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Who can vote in Scotland's independence referendum?

Who can vote in Scotland's independence referendum?

(2:33) On September 18, 2014, Scotland will vote on whether or not to leave the United Kingdom. But not all Scots will have a say. The Economist explains the rules.

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Guest: (1162 days ago)

I've come to the opinion that Alex Salmond imagines himself as the next King of Scotland in many respects and my belief is that he's trying to lead the Scots along a dangerous road into totally unknown territory. He seems to think that he'll dictate which currency will be used in an independent Scotland - but it's not his decision to make. He appears to be assuring other Scots that they'll be keeping much of the revenue from North Sea oil, although I think the oil companies who own and operate the rigs may have a different opinion. There are also question over the Trident nuclear base, membership of NATO & the EU..........the list is longer than this and Salmond's 'Scotland will do this and have that' attitude isn't as cut and dried as he would have his country believe. This is a one-shot deal. Once the ties are cut, they can't just go back to their original status after a year or so if it isn't working as they hoped. The moral here is be careful what you wish for and bigger issues than Alex Salmond's ego are at stake.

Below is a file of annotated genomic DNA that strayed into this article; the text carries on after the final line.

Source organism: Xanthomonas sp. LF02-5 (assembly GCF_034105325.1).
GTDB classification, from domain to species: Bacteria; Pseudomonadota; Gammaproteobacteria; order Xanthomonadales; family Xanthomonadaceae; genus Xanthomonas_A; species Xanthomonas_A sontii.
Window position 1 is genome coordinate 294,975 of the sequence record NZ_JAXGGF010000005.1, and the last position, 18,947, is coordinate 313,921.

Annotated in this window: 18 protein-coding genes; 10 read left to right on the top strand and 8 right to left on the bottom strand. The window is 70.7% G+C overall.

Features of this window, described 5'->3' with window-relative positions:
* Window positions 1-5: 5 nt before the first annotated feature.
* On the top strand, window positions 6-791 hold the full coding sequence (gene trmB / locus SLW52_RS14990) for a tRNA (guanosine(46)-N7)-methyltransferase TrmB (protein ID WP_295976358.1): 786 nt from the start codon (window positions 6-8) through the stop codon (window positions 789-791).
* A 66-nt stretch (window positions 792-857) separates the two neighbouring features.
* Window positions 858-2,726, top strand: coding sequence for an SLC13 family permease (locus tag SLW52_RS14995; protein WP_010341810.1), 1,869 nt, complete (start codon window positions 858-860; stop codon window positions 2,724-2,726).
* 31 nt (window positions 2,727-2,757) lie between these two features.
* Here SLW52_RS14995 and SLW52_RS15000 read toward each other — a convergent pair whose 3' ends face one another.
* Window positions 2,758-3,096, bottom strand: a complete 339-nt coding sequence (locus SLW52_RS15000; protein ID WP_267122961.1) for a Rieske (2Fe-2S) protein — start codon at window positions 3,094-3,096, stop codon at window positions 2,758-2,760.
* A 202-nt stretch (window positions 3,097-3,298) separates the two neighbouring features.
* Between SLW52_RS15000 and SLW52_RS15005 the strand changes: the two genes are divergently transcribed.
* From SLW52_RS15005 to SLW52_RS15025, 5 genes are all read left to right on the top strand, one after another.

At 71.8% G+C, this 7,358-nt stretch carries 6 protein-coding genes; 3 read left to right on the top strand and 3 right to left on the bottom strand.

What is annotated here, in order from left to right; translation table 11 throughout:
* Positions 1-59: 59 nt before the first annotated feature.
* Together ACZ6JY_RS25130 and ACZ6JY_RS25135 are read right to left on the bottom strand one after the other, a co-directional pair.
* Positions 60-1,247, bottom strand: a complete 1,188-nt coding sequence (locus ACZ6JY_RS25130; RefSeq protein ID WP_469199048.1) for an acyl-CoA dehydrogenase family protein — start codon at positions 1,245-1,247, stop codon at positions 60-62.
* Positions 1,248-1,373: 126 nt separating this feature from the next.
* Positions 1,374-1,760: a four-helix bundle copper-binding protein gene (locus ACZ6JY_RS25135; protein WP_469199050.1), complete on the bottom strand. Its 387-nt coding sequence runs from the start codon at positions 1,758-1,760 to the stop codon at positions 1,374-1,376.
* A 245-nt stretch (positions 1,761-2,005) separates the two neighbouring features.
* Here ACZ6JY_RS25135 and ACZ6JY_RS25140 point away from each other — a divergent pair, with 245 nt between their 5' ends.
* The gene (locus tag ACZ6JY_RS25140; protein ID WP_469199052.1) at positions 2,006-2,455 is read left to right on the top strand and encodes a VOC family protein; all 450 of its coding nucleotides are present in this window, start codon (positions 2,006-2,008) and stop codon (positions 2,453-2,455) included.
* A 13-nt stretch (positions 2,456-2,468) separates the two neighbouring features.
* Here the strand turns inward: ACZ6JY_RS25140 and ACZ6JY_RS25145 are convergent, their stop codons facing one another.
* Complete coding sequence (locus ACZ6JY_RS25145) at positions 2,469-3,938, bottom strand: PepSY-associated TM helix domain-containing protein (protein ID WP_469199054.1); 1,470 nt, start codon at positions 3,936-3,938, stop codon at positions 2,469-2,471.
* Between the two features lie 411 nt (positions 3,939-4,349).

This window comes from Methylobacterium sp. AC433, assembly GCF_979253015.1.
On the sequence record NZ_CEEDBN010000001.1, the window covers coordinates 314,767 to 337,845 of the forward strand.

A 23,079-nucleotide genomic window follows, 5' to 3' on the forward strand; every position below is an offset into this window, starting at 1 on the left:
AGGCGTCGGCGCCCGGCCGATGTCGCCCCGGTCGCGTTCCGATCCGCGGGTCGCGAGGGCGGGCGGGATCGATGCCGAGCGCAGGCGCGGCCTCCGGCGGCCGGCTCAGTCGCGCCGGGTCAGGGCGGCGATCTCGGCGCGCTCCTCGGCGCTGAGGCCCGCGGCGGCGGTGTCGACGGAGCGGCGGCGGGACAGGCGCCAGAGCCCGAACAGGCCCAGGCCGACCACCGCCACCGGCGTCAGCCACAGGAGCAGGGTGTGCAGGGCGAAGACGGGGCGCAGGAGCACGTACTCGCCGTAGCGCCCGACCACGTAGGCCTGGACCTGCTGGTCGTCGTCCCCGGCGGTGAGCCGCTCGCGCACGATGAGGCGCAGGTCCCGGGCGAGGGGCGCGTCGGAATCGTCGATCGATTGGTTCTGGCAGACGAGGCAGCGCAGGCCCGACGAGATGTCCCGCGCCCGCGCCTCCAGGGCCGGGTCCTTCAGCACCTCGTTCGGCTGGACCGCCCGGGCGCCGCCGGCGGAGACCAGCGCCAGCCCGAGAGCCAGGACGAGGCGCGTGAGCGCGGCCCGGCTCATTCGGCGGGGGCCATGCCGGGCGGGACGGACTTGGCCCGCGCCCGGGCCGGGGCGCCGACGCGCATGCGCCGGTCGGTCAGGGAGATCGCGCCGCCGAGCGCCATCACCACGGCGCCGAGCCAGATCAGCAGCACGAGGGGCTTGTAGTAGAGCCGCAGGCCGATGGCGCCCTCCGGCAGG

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I've come to the opinion that Alex Salmond imagines himself as the next King of Scotland in many respects and my belief is that he's trying to lead the Scots along a dangerous road into totally unknown territory. He seems to think that he'll dictate which currency will be used in an independent Scotland - but it's not his decision to make. He appears to be assuring other Scots that they'll be keeping much of the revenue from North Sea oil, although I think the oil companies who own and operate the rigs may have a different opinion. There are also question over the Trident nuclear base, membership of NATO & the EU..........the list is longer than this and Salmond's 'Scotland will do this and have that' attitude isn't as cut and dried as he would have his country believe. This is a one-shot deal. Once the ties are cut, they can't just go back to their original status after a year or so if it isn't working as they hoped. The moral here is be careful what you wish for and bigger issues than Alex Salmond's ego are at stake.

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cengland0 cengland0 (1163 days ago)

I don’t blame Scotland for wanting an independence from the UK. We declared our independence from them in 1776 and would encourage any of their commonwealths to do the same as soon as possible.